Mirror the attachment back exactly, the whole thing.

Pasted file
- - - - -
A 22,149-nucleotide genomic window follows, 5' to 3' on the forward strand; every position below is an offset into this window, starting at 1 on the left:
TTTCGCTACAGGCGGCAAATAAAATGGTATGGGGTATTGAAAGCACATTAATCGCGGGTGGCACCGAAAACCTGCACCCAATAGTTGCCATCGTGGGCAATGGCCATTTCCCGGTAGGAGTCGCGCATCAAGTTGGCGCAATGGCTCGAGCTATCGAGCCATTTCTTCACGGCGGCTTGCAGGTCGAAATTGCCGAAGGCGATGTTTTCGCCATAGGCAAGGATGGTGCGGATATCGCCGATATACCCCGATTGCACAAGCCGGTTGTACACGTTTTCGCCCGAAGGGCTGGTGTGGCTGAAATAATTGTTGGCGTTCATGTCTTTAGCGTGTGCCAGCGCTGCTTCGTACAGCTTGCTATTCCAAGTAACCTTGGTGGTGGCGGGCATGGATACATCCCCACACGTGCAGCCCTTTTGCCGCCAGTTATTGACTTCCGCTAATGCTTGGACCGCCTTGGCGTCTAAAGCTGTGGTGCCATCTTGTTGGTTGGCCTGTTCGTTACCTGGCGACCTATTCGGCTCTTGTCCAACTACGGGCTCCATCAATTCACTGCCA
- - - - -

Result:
A 22,149-nucleotide genomic window follows, 5' to 3' on the forward strand; every position below is an offset into this window, starting at 1 on the left:
TTTCGCTACAGGCGGCAAATAAAATGGTATGGGGTATTGAAAGCACATTAATCGCGGGTGGCACCGAAAACCTGCACCCAATAGTTGCCATCGTGGGCAATGGCCATTTCCCGGTAGGAGTCGCGCATCAAGTTGGCGCAATGGCTCGAGCTATCGAGCCATTTCTTCACGGCGGCTTGCAGGTCGAAATTGCCGAAGGCGATGTTTTCGCCATAGGCAAGGATGGTGCGGATATCGCCGATATACCCCGATTGCACAAGCCGGTTGTACACGTTTTCGCCCGAAGGGCTGGTGTGGCTGAAATAATTGTTGGCGTTCATGTCTTTAGCGTGTGCCAGCGCTGCTTCGTACAGCTTGCTATTCCAAGTAACCTTGGTGGTGGCGGGCATGGATACATCCCCACACGTGCAGCCCTTTTGCCGCCAGTTATTGACTTCCGCTAATGCTTGGACCGCCTTGGCGTCTAAAGCTGTGGTGCCATCTTGTTGGTTGGCCTGTTCGTTACCTGGCGACCTATTCGGCTCTTGTCCAACTACGGGCTCCATCAATTCACTGCCA